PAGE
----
This collection gathers short fiction published by Hamilton between 1926 and 1968; it was edited by Leigh Brackett, who was Hamilton's wife (and, if truth be told, a better prose stylist than Hamilton). Brackett's choices show that Hamilton, from his earliest days, wrote stories with interesting and innovative ideas along with his routine space operas, and that he could write genuinely sensitive and affecting pieces when he had the time and inclination. The collection includes a good introduction by Brackett, a valuable afterword by Hamilton, and bibliographic data on the date and place of publication of each story. It does NOT, unfortunately, have a working table of contents.

The collection starts with Hamilton's first published story, "The Monster-God of Marmuth" (which appeared in Weird Tales in 1926). An effective piece of pulp horror, the story reminds me of early H.P. Lovecraft, although Hamilton says his inspiration was A. Merritt. "The Man Who Evolved" (Wonder Stories, 1931) is another exciting pulp story, albeit based on a ludicrous scientific idea.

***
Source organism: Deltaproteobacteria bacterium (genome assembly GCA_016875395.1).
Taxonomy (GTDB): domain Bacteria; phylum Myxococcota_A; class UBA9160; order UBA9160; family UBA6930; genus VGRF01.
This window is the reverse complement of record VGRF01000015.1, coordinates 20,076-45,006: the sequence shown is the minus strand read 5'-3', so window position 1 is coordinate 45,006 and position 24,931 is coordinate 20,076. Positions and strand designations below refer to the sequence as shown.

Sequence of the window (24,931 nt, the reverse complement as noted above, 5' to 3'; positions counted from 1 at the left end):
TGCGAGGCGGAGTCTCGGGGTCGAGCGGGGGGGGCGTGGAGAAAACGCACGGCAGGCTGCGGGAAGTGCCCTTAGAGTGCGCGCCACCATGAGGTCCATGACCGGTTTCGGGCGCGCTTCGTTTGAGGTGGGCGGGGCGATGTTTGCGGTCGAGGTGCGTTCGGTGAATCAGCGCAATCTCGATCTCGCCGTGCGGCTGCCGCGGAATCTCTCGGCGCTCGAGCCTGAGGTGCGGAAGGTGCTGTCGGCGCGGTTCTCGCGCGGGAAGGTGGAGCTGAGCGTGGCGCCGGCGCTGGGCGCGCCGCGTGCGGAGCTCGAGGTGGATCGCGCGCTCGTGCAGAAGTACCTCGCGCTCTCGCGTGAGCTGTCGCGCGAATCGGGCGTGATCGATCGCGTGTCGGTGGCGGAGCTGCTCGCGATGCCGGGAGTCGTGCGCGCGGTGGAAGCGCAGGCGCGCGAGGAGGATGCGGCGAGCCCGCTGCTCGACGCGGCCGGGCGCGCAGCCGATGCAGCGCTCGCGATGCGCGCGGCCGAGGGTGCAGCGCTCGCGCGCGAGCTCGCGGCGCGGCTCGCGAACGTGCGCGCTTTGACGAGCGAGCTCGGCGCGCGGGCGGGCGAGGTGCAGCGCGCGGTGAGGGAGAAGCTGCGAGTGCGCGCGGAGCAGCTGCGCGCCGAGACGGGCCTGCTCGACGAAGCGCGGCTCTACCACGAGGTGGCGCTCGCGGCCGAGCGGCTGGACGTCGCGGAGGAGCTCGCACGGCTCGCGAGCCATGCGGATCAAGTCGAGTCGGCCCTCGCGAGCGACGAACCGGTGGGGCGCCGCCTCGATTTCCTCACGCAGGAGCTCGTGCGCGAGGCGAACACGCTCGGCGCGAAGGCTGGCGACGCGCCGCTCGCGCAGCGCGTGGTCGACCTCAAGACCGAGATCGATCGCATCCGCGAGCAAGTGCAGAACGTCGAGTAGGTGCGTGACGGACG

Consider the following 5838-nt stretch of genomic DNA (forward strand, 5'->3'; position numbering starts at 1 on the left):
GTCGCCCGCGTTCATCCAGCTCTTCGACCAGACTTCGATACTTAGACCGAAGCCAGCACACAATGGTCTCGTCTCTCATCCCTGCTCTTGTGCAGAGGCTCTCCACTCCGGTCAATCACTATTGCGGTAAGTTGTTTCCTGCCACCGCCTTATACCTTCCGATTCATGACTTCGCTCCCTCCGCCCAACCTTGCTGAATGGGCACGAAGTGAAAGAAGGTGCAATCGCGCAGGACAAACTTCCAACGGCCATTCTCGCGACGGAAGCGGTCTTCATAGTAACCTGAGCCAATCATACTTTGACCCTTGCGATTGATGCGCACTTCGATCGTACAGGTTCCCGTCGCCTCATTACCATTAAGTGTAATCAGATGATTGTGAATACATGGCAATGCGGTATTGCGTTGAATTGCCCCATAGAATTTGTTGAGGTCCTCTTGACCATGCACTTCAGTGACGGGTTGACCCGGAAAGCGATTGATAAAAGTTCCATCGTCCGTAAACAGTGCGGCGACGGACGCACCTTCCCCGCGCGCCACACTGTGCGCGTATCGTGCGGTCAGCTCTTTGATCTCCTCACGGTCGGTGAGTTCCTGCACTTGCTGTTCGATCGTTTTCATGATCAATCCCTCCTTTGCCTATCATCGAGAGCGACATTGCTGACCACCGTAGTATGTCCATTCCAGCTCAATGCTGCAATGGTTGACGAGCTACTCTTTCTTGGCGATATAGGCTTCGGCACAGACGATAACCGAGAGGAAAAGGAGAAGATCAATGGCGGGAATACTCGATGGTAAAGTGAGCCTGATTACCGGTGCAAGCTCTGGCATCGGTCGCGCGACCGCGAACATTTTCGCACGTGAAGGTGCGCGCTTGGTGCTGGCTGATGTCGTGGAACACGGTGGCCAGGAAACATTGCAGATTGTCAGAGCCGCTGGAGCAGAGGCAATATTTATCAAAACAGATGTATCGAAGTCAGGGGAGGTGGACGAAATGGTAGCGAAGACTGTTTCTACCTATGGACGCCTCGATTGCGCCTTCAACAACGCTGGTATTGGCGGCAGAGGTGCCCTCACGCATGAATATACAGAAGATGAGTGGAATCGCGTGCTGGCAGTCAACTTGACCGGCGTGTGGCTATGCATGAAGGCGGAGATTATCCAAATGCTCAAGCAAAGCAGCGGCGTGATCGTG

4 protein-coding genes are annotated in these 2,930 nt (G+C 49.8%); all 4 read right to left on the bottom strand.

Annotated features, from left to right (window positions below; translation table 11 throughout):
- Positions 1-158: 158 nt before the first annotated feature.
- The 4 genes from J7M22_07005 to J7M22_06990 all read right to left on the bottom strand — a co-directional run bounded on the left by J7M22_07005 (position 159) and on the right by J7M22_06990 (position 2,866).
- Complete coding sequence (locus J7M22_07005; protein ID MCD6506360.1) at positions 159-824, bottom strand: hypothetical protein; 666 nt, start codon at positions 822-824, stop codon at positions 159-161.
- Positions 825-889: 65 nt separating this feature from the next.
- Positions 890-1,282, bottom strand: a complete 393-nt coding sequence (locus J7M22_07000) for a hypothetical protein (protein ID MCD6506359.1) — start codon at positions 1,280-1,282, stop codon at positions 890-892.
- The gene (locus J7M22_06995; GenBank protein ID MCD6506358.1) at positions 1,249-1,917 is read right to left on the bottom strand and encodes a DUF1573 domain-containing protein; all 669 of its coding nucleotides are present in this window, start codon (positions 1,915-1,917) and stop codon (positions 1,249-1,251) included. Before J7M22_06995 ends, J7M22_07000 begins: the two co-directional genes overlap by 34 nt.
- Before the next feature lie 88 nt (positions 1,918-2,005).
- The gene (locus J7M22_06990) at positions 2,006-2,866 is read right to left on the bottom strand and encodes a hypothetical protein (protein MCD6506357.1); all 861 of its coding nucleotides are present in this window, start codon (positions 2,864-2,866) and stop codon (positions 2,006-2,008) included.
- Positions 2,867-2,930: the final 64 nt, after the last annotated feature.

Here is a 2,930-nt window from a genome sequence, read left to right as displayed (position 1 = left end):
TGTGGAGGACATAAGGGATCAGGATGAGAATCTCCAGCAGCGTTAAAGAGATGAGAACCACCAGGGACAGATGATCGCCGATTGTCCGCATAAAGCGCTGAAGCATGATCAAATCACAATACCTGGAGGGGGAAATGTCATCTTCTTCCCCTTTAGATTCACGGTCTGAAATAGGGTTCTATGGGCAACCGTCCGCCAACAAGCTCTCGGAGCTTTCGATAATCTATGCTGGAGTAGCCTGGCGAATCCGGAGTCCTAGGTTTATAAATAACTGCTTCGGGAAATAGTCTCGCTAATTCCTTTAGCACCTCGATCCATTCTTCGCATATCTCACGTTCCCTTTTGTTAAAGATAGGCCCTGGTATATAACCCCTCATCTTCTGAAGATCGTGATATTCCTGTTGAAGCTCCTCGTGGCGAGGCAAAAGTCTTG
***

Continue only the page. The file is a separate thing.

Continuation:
Early on, Hamilton occasionally began using his stories to explore fascinating SF ideas. "Fessenden's Worlds" (Weird Tales, 1937) was one of the first stories to wonder if our universe might not be the result of a malignant alien super being's science project gone awry, rather than the work of a benificent Creator. (Clifford Simak had written a story with a similar idea two years earlier, but had trouble finding a publisher for it; this was still a controversial concept in 1937). The novelette "A Conquest of Two Worlds" (Wonder Stories, 1932) is not a terribly well-written piece of prose, but was way ahead of its time in speculating that Earthmen finding inhabited planets might not treat the aliens any better than the European settlers treated the Native Americans. "The Accursed Galaxy" (Astounding Stories, 1935) takes the then newly-discovered concept of an expanding universe and gives it a wonderfully sardonic twist.